Bats, bells and crystal balls…

In the course of a ‘normal’ self-build, if I’m following the well-established route for getting a house built, there’s a logical order of progress:

  • Buy a plot of land. Tick.
  • Find an architect. Tick.
  • Find an engineer. Tick
  • Get planning permission and building warrant. Er….

This is the point at which the madness began. I was told I had to have a bat survey.

Yes, you did read that correctly! I actually paid somebody a not inconsiderable sum to spend three nights camping on my site to spy on bats. In a wet and windy week in March, in my derelict old barn with no windows or doors, dossing down amongst the mountains of cow dung and pigeon guano – well call me a wimp if you like, but personally I can think of better ways to earn a living!

Bats in the belfry anyone?

The conclusion? A wasted effort. The bat poo in the barn was over year old; the bats had moved on. Big sigh of relief – I mean I’m all for protecting our wildlife, but the idea of building little access points and bat houses in the rafters sounded expensive!

The next moment of madness? Fire bells. In their infinite wisdom, the planners decided that my home should be treated as a commercial building and a full scale fire alarm system should be installed.

Now I’m all for putting in safety precautions. Smoke detectors, carbon monoxide detectors – they do save lives. But in all my time reading home building magazines and watching build programmes, I don’t think I’ve ever seen anybody asked to install break glass fire alarm boxes in a domestic house. Not even in some of those humongous mansions that get built on Grand Designs! But try as he might my architect could not persuade the planners that they were perhaps being a bit OTT, and in order to get the plans passed, we had to give in. Little red fire alarm boxes it is.

So here’s the deal. When I’m on my own in the house, (which is most of the time), if I see a fire, I need to run to one end of the house or the other so I can break the glass in the box and press the button so the fire bell rings. Well how else will I know I need to evacuate the building….

Having finally got all the plans and warrants in place, I could go ahead and start some real work. Time to get the borehole installed.

  • Find a drilling company. Tick.
  • Get a geological survey. Tick.
  • Find a water diviner. Eh??

Yep. You read that one correctly too. At the request of the drilling company I paid a wodge of cash to somebody who claimed to be able to find the water sources on my land. Apparently there are people who make a living as water diviners! But for the sceptical amongst you, I happen to know it works. Somebody once demonstrated it for me. Try getting a couple of wire coat hangers, bend them into hooks, go into your garden and walk over the mains water feed into your house. The coat hangers will go crazy. Honestly.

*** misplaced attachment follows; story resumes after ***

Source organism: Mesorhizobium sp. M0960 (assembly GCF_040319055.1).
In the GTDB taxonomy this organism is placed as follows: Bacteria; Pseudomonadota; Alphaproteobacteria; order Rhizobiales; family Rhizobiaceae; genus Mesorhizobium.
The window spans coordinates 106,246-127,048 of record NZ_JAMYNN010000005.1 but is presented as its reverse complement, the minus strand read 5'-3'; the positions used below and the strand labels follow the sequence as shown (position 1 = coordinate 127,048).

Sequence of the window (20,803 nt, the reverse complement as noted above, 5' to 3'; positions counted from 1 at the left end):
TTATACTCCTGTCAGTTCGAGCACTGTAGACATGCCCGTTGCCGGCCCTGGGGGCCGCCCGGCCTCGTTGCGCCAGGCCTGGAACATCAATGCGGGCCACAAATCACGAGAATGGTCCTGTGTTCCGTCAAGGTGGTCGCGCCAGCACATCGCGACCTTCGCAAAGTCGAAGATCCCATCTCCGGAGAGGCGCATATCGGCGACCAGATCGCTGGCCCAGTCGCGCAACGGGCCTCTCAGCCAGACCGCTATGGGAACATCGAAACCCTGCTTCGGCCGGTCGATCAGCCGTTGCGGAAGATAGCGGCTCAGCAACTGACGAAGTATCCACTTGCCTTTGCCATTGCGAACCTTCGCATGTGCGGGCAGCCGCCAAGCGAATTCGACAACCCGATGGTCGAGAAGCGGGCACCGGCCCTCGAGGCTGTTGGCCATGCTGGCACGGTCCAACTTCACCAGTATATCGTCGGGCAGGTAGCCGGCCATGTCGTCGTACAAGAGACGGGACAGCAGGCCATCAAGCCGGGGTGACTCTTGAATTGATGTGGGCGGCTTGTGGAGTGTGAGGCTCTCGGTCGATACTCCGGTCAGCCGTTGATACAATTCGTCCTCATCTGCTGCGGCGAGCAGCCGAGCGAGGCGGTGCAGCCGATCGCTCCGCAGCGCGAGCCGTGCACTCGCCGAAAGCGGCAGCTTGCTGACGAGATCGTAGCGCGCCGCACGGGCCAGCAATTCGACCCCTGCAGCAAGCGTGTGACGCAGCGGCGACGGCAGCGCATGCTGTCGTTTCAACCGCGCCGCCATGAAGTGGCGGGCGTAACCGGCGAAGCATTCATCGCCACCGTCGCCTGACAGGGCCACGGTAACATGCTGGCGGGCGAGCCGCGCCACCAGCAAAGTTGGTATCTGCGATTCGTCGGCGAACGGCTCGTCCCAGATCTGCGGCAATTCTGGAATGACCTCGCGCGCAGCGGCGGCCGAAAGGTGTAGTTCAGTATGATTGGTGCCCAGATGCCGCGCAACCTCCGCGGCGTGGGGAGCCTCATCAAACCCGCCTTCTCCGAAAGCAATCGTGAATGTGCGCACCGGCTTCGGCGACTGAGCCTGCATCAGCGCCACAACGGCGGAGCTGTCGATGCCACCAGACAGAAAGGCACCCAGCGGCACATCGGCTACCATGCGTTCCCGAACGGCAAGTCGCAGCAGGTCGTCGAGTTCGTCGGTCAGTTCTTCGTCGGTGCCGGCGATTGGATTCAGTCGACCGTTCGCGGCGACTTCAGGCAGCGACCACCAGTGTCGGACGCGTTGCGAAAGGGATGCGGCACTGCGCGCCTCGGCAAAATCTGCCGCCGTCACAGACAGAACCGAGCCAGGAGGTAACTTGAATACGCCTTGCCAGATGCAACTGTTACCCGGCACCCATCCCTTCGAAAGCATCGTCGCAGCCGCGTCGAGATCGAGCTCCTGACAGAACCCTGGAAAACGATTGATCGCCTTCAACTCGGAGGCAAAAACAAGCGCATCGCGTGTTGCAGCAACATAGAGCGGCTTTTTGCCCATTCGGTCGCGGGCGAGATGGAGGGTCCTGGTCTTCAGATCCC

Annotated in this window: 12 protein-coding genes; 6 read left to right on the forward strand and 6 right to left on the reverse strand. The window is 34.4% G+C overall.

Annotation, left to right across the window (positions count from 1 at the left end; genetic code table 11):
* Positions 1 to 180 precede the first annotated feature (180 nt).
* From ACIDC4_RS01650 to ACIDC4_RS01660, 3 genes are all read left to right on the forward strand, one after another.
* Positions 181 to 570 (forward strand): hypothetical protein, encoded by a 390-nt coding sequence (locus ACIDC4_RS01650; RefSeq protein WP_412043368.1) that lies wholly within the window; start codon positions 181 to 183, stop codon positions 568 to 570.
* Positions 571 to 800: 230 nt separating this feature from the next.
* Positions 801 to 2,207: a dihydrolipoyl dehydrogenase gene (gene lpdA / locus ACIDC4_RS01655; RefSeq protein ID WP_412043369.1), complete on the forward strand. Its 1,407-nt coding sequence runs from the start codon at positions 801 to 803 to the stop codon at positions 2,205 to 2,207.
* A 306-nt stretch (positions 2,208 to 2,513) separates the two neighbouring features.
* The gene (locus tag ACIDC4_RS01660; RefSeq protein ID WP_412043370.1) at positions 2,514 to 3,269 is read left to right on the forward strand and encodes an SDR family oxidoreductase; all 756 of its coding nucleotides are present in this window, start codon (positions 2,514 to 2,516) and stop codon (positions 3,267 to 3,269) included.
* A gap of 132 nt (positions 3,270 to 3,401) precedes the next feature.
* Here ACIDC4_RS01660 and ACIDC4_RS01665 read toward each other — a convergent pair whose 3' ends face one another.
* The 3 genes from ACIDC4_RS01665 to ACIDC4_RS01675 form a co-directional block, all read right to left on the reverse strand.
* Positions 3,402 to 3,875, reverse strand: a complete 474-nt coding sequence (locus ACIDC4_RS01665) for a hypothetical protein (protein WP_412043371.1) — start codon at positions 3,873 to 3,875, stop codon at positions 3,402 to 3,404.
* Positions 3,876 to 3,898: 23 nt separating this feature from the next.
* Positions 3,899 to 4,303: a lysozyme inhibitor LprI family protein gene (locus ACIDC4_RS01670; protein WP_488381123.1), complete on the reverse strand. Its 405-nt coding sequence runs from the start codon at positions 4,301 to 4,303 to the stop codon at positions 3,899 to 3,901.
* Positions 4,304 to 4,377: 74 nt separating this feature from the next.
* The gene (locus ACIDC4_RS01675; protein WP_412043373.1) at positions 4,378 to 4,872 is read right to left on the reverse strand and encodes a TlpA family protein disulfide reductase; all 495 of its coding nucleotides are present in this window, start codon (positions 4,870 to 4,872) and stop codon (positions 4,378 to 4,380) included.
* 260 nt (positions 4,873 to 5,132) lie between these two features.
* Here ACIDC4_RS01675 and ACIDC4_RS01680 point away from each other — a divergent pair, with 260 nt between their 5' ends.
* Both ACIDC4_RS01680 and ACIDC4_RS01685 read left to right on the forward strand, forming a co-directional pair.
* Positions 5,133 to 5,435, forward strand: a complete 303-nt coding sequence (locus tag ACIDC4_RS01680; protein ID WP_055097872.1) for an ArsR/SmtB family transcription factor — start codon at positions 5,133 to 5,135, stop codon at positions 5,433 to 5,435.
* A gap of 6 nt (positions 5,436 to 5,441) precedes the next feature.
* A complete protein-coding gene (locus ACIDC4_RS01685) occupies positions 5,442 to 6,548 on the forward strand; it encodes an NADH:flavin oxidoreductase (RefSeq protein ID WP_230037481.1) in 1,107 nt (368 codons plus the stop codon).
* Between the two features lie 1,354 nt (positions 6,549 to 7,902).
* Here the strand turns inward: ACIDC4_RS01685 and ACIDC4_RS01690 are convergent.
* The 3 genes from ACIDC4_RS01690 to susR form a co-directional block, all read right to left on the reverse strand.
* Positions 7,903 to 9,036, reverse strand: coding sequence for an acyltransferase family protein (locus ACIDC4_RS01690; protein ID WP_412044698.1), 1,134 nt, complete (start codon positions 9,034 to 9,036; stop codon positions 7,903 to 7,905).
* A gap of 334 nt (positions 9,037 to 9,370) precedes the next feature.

But the lovely lady who was going to be divining for my water also wanted me to send a site plan. I assumed that the kind of topographical and geographical information on a proper site plan would help determine what kind of land formation I had and hence where the water would most likely be found. You know – proper science stuff. Unfortunately my ‘site plan’ looks like something I might have drawn in primary school!

image About as detailed as that and I can’t see how that’s going to be of any use to anyone!

Somewhat embarrassed I explained that I only had a very crudely drawn plan. “No worries,” came the response, “the crystals will still work.” The what??? The crystals…… in an office 30 miles away, waving bits of crystal on a string over a drawing of my site that a 2-year old would probably disown, would apparently reveal the hidden sources of water on my land!

I can guess what you’re thinking here; I’m only a few months into my mammoth project and already I’m happily handing out cash to complete basket-cases.

Well, you can laugh all you like, But when the drilling rig was set up in the magic crystal spot identified, 60 metres down, we struck water! Coincidence, maybe, but who am I to scoff? (Perhaps I should have asked what the next lottery numbers were going to be…)

Anyway, now I’ve got the bats, bells and crystal gazing out of the way, can I start building please??

4 thoughts on “Bats, bells and crystal balls…

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